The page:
Getting closer to Selsey’s Marine Inhabitants
Anya Frampton of Mulberry Divers tells us how to discover another world residing in Selsey.
I have been part of Mulberry Divers for over 13 years and love being around the water. As a snorkeling/Freediving and Scuba Instructor there is only one thing better than spending time with our marine residents and that is introducing them to other people. I often hear the words “what can you see?” or “is there anything there?” and my answer is “Yes! There is plenty to see and lots of ways you can get closer to experience it for yourself”.
The biodiversity of our marine residents and the ecosystem they live in has been recognised with the granting of Selsey Bill and Hounds Marine Conservation Zone, but perhaps you have wondered how you might see this amazing life!
Easily accessible on a walk are active ecosystems where battles rage for the best spots. On a walk you will meet the regular residents including anemones, mussels, whelks and crabs. Think of these as Selsey’s answer to rock pooling. If you are not sure where to look, you can join us on a guided walk. We show you where to look and tell you about their life including how they see off unwanted competition, their favourite foods and daily life. More fun if you come prepared to wade a little but you still plenty to see if you choose to stay dry.
If you venture into the water then snorkeling opens a door into another world. I have been lucky enough to see wrasse, juvenile eels, four species of crab, fan worms, mackerel, bass, blennies, gobies, prawns and even a sunbathing greater pipefish. Pipefish belong to the same family as sea horses and share the facial characteristics or snout. On a sunny evening with falling tide you can see them snuggling on the bottom catching the last of the sun’s rays. You do need to be aware of tides but we have guided tours throughout the summer to get you started. If a confident snorkeler you can always calland check details with us.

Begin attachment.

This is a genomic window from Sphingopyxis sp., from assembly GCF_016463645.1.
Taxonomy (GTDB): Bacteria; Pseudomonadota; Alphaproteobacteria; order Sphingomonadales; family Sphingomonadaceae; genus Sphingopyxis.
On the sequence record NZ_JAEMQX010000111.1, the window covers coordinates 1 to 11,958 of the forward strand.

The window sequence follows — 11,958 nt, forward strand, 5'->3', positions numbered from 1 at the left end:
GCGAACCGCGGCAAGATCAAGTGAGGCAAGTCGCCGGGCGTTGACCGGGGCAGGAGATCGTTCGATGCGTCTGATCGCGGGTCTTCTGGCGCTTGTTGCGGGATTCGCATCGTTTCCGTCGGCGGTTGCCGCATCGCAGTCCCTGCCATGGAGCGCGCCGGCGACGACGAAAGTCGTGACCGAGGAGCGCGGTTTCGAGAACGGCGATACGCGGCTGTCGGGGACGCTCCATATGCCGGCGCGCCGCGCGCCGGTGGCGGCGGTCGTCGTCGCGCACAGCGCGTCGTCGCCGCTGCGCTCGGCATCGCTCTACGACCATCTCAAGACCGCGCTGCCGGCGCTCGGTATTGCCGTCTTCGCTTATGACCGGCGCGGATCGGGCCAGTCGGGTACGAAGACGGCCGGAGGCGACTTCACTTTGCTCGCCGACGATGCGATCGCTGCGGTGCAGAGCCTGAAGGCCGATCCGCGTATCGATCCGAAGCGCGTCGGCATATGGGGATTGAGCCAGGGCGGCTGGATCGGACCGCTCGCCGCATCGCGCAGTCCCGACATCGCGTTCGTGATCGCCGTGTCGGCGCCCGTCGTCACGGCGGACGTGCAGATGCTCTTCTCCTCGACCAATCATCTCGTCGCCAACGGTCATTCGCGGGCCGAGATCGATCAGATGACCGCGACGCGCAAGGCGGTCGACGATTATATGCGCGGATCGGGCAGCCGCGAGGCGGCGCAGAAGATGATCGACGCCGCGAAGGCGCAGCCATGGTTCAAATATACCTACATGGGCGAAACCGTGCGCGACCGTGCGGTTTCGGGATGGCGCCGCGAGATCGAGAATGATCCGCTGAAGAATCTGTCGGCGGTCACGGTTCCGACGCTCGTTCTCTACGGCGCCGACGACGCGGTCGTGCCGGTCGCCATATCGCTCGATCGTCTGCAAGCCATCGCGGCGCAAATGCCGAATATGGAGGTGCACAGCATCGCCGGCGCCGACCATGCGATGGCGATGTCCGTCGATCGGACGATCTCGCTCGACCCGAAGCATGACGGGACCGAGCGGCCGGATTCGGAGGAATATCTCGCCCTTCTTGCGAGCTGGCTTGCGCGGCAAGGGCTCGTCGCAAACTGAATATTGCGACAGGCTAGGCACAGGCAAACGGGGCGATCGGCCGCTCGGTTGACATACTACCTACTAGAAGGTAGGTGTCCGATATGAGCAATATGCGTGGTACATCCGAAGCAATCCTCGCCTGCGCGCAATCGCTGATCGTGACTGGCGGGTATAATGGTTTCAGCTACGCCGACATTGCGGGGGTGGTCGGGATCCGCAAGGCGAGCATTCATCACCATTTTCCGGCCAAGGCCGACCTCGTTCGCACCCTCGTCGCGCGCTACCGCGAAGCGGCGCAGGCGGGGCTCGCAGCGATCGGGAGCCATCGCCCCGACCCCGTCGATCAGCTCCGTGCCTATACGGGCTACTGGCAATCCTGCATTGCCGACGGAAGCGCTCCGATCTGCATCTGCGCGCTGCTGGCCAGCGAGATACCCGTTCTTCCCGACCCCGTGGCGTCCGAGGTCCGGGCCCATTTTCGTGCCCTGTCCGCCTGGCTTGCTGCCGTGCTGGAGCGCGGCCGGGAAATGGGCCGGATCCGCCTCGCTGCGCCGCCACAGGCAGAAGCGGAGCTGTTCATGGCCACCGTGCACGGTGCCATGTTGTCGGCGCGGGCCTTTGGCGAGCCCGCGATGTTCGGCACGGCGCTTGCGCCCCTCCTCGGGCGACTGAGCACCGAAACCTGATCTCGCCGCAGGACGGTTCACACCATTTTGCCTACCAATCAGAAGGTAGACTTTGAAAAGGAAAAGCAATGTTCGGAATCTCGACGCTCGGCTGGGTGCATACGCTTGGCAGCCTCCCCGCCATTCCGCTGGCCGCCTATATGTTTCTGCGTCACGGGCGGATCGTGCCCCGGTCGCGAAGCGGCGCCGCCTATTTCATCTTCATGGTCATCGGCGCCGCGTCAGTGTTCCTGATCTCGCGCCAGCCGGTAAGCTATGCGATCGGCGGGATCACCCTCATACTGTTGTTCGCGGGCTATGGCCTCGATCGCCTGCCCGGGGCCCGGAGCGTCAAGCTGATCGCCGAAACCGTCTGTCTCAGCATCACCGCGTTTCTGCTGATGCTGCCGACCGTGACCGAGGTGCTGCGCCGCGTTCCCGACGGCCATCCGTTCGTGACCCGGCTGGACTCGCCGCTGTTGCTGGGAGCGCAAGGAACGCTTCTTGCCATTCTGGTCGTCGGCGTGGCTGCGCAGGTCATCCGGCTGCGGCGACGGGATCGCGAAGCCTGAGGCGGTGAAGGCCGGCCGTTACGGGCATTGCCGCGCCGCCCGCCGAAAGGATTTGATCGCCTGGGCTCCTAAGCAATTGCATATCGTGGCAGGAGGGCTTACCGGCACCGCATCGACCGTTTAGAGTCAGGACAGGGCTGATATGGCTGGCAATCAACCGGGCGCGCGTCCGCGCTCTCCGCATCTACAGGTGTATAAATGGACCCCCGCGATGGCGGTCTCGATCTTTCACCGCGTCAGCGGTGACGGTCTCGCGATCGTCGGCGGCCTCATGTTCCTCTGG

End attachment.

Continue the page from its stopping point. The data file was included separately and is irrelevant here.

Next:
The qualified diver has an opportunity to get up close and personal with some of the shyer residents or to see those who prefer a little deeper water. My diving experiences have let me watch the wrasse build nests, spot numerous species of nudibranch, observe resting catsharks, drift over rays, see a lobster catch his tea and eat it, pass mating sea hares and interact with curious blennies.
What is next for me? Selsey is seasonal and you are never sure what you will find on any given day. It is always a privilege, never boring and I might get to see a Selsey Seahorse one day!
Whether you want to walk, snorkel or dive at Mulberry Divers we would be delighted to introduce you to Selsey’s Marine Inhabitants contact us on 01243 601000 or email firstname.lastname@example.org.